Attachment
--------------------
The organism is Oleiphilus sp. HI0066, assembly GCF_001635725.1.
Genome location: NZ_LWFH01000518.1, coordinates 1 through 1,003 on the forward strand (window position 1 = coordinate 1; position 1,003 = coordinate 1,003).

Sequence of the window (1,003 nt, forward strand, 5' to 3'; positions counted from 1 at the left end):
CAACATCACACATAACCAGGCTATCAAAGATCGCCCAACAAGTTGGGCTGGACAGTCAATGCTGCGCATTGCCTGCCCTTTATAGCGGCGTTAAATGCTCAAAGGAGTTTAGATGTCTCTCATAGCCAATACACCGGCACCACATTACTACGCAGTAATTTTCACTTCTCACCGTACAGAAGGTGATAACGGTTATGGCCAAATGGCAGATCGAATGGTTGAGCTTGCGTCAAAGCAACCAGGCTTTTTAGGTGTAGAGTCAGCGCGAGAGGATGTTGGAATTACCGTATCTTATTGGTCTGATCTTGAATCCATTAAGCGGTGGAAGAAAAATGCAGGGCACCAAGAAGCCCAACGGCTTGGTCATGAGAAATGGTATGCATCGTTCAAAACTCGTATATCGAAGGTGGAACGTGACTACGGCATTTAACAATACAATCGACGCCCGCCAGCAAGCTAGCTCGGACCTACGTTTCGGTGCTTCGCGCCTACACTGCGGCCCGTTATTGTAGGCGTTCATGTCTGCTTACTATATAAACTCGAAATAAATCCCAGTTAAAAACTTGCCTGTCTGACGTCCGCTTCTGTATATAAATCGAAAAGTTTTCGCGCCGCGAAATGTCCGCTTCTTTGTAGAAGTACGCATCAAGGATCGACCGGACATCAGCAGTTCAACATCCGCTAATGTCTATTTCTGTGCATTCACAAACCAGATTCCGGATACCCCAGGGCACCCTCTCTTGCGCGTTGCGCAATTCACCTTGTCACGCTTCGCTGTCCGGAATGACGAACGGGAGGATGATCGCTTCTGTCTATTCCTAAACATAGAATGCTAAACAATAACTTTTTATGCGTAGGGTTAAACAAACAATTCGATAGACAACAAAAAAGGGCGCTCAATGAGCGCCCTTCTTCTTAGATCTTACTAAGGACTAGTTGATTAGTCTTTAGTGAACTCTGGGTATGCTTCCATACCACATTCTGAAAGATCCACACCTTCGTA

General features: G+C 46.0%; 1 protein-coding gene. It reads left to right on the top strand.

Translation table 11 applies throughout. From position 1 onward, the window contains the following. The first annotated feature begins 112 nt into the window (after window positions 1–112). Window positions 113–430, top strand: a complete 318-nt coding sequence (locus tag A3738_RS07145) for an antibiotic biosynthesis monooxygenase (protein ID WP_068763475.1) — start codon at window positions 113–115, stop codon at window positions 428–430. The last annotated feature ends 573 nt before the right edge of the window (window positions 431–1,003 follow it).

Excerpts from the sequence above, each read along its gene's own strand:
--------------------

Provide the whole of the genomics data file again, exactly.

The organism is Oleiphilus sp. HI0066, assembly GCF_001635725.1.
Genome location: NZ_LWFH01000518.1, coordinates 1 through 1,003 on the forward strand (window position 1 = coordinate 1; position 1,003 = coordinate 1,003).

Sequence of the window (1,003 nt, forward strand, 5' to 3'; positions counted from 1 at the left end):
CAACATCACACATAACCAGGCTATCAAAGATCGCCCAACAAGTTGGGCTGGACAGTCAATGCTGCGCATTGCCTGCCCTTTATAGCGGCGTTAAATGCTCAAAGGAGTTTAGATGTCTCTCATAGCCAATACACCGGCACCACATTACTACGCAGTAATTTTCACTTCTCACCGTACAGAAGGTGATAACGGTTATGGCCAAATGGCAGATCGAATGGTTGAGCTTGCGTCAAAGCAACCAGGCTTTTTAGGTGTAGAGTCAGCGCGAGAGGATGTTGGAATTACCGTATCTTATTGGTCTGATCTTGAATCCATTAAGCGGTGGAAGAAAAATGCAGGGCACCAAGAAGCCCAACGGCTTGGTCATGAGAAATGGTATGCATCGTTCAAAACTCGTATATCGAAGGTGGAACGTGACTACGGCATTTAACAATACAATCGACGCCCGCCAGCAAGCTAGCTCGGACCTACGTTTCGGTGCTTCGCGCCTACACTGCGGCCCGTTATTGTAGGCGTTCATGTCTGCTTACTATATAAACTCGAAATAAATCCCAGTTAAAAACTTGCCTGTCTGACGTCCGCTTCTGTATATAAATCGAAAAGTTTTCGCGCCGCGAAATGTCCGCTTCTTTGTAGAAGTACGCATCAAGGATCGACCGGACATCAGCAGTTCAACATCCGCTAATGTCTATTTCTGTGCATTCACAAACCAGATTCCGGATACCCCAGGGCACCCTCTCTTGCGCGTTGCGCAATTCACCTTGTCACGCTTCGCTGTCCGGAATGACGAACGGGAGGATGATCGCTTCTGTCTATTCCTAAACATAGAATGCTAAACAATAACTTTTTATGCGTAGGGTTAAACAAACAATTCGATAGACAACAAAAAAGGGCGCTCAATGAGCGCCCTTCTTCTTAGATCTTACTAAGGACTAGTTGATTAGTCTTTAGTGAACTCTGGGTATGCTTCCATACCACATTCTGAAAGATCCACACCTTCGTA

General features: G+C 46.0%; 1 protein-coding gene. It reads left to right on the top strand.

Translation table 11 applies throughout. From position 1 onward, the window contains the following. The first annotated feature begins 112 nt into the window (after window positions 1–112). Window positions 113–430, top strand: a complete 318-nt coding sequence (locus tag A3738_RS07145) for an antibiotic biosynthesis monooxygenase (protein ID WP_068763475.1) — start codon at window positions 113–115, stop codon at window positions 428–430. The last annotated feature ends 573 nt before the right edge of the window (window positions 431–1,003 follow it).

Excerpts from the sequence above, each read along its gene's own strand: